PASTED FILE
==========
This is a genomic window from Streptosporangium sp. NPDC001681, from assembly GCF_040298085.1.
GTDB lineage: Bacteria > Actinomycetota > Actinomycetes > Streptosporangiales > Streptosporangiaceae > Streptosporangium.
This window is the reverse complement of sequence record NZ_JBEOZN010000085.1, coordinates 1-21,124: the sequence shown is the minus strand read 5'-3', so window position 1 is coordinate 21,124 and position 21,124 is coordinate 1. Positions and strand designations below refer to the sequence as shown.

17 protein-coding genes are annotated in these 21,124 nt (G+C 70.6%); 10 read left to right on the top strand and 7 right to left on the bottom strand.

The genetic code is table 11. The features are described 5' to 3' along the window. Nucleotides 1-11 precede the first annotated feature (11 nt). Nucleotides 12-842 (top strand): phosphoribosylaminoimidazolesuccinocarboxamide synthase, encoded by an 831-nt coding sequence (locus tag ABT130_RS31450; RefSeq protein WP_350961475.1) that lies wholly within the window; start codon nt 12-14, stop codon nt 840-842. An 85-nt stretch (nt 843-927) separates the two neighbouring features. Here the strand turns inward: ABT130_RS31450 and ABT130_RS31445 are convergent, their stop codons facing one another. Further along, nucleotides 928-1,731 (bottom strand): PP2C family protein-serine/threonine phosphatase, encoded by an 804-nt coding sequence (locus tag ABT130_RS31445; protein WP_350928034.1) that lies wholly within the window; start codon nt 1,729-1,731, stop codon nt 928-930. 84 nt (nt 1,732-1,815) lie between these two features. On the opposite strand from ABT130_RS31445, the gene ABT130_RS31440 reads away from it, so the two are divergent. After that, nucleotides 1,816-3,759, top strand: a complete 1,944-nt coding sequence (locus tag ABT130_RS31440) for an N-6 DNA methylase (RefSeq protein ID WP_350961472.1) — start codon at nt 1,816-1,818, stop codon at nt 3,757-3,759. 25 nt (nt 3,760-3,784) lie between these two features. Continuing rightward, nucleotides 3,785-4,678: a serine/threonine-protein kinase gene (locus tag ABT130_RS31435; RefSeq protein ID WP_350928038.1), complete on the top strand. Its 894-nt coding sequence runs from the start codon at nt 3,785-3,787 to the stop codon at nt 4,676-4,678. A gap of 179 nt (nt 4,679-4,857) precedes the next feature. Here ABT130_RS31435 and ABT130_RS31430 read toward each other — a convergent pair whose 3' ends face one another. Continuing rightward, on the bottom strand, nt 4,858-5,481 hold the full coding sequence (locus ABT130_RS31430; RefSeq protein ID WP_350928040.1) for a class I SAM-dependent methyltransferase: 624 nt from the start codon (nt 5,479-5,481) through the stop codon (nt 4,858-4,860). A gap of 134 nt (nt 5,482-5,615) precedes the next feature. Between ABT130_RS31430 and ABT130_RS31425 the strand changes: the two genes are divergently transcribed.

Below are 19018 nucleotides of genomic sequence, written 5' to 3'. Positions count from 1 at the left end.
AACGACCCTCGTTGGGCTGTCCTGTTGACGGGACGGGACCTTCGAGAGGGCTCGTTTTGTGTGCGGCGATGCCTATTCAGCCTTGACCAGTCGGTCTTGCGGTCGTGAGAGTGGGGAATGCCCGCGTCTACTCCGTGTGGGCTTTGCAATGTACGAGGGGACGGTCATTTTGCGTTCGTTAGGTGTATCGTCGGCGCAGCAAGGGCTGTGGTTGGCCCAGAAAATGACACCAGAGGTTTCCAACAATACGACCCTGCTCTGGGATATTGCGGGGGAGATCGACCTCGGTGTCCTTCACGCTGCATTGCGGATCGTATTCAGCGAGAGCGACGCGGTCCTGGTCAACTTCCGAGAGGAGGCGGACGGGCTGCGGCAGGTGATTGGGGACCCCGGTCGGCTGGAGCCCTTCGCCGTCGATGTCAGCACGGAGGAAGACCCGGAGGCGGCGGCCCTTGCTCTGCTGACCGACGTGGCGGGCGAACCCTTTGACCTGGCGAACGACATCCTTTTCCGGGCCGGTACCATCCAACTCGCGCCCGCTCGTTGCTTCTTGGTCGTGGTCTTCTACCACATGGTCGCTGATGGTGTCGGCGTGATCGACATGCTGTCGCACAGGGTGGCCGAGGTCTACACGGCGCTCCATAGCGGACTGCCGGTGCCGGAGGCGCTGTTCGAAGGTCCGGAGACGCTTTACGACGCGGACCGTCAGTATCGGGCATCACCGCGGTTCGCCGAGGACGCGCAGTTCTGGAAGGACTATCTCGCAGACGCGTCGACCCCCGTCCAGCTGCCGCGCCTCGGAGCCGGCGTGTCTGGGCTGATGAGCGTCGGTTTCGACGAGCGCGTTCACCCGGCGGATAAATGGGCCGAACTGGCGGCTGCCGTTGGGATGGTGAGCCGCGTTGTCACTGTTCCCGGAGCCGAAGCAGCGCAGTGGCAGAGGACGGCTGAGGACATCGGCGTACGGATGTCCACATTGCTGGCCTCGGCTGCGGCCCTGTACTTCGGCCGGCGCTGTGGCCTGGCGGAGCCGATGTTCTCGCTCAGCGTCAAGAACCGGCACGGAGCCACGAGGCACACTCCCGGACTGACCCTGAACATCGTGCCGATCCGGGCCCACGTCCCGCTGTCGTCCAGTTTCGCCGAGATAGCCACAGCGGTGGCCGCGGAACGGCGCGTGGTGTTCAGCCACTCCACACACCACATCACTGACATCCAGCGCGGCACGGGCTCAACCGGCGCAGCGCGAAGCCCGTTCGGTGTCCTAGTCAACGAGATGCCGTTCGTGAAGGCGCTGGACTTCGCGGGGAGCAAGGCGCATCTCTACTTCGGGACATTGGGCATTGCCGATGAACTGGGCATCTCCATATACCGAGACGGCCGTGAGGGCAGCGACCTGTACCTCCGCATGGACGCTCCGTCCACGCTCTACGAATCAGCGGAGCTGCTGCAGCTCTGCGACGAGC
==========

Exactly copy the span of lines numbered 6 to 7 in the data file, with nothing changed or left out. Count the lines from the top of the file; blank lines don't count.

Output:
Below are 19018 nucleotides of genomic sequence, written 5' to 3'. Positions count from 1 at the left end.
AACGACCCTCGTTGGGCTGTCCTGTTGACGGGACGGGACCTTCGAGAGGGCTCGTTTTGTGTGCGGCGATGCCTATTCAGCCTTGACCAGTCGGTCTTGCGGTCGTGAGAGTGGGGAATGCCCGCGTCTACTCCGTGTGGGCTTTGCAATGTACGAGGGGACGGTCATTTTGCGTTCGTTAGGTGTATCGTCGGCGCAGCAAGGGCTGTGGTTGGCCCAGAAAATGACACCAGAGGTTTCCAACAATACGACCCTGCTCTGGGATATTGCGGGGGAGATCGACCTCGGTGTCCTTCACGCTGCATTGCGGATCGTATTCAGCGAGAGCGACGCGGTCCTGGTCAACTTCCGAGAGGAGGCGGACGGGCTGCGGCAGGTGATTGGGGACCCCGGTCGGCTGGAGCCCTTCGCCGTCGATGTCAGCACGGAGGAAGACCCGGAGGCGGCGGCCCTTGCTCTGCTGACCGACGTGGCGGGCGAACCCTTTGACCTGGCGAACGACATCCTTTTCCGGGCCGGTACCATCCAACTCGCGCCCGCTCGTTGCTTCTTGGTCGTGGTCTTCTACCACATGGTCGCTGATGGTGTCGGCGTGATCGACATGCTGTCGCACAGGGTGGCCGAGGTCTACACGGCGCTCCATAGCGGACTGCCGGTGCCGGAGGCGCTGTTCGAAGGTCCGGAGACGCTTTACGACGCGGACCGTCAGTATCGGGCATCACCGCGGTTCGCCGAGGACGCGCAGTTCTGGAAGGACTATCTCGCAGACGCGTCGACCCCCGTCCAGCTGCCGCGCCTCGGAGCCGGCGTGTCTGGGCTGATGAGCGTCGGTTTCGACGAGCGCGTTCACCCGGCGGATAAATGGGCCGAACTGGCGGCTGCCGTTGGGATGGTGAGCCGCGTTGTCACTGTTCCCGGAGCCGAAGCAGCGCAGTGGCAGAGGACGGCTGAGGACATCGGCGTACGGATGTCCACATTGCTGGCCTCGGCTGCGGCCCTGTACTTCGGCCGGCGCTGTGGCCTGGCGGAGCCGATGTTCTCGCTCAGCGTCAAGAACCGGCACGGAGCCACGAGGCACACTCCCGGACTGACCCTGAACATCGTGCCGATCCGGGCCCACGTCCCGCTGTCGTCCAGTTTCGCCGAGATAGCCACAGCGGTGGCCGCGGAACGGCGCGTGGTGTTCAGCCACTCCACACACCACATCACTGACATCCAGCGCGGCACGGGCTCAACCGGCGCAGCGCGAAGCCCGTTCGGTGTCCTAGTCAACGAGATGCCGTTCGTGAAGGCGCTGGACTTCGCGGGGAGCAAGGCGCATCTCTACTTCGGGACATTGGGCATTGCCGATGAACTGGGCATCTCCATATACCGAGACGGCCGTGAGGGCAGCGACCTGTACCTCCGCATGGACGCTCCGTCCACGCTCTACGAATCAGCGGAGCTGCTGCAGCTCTGCGACGAGC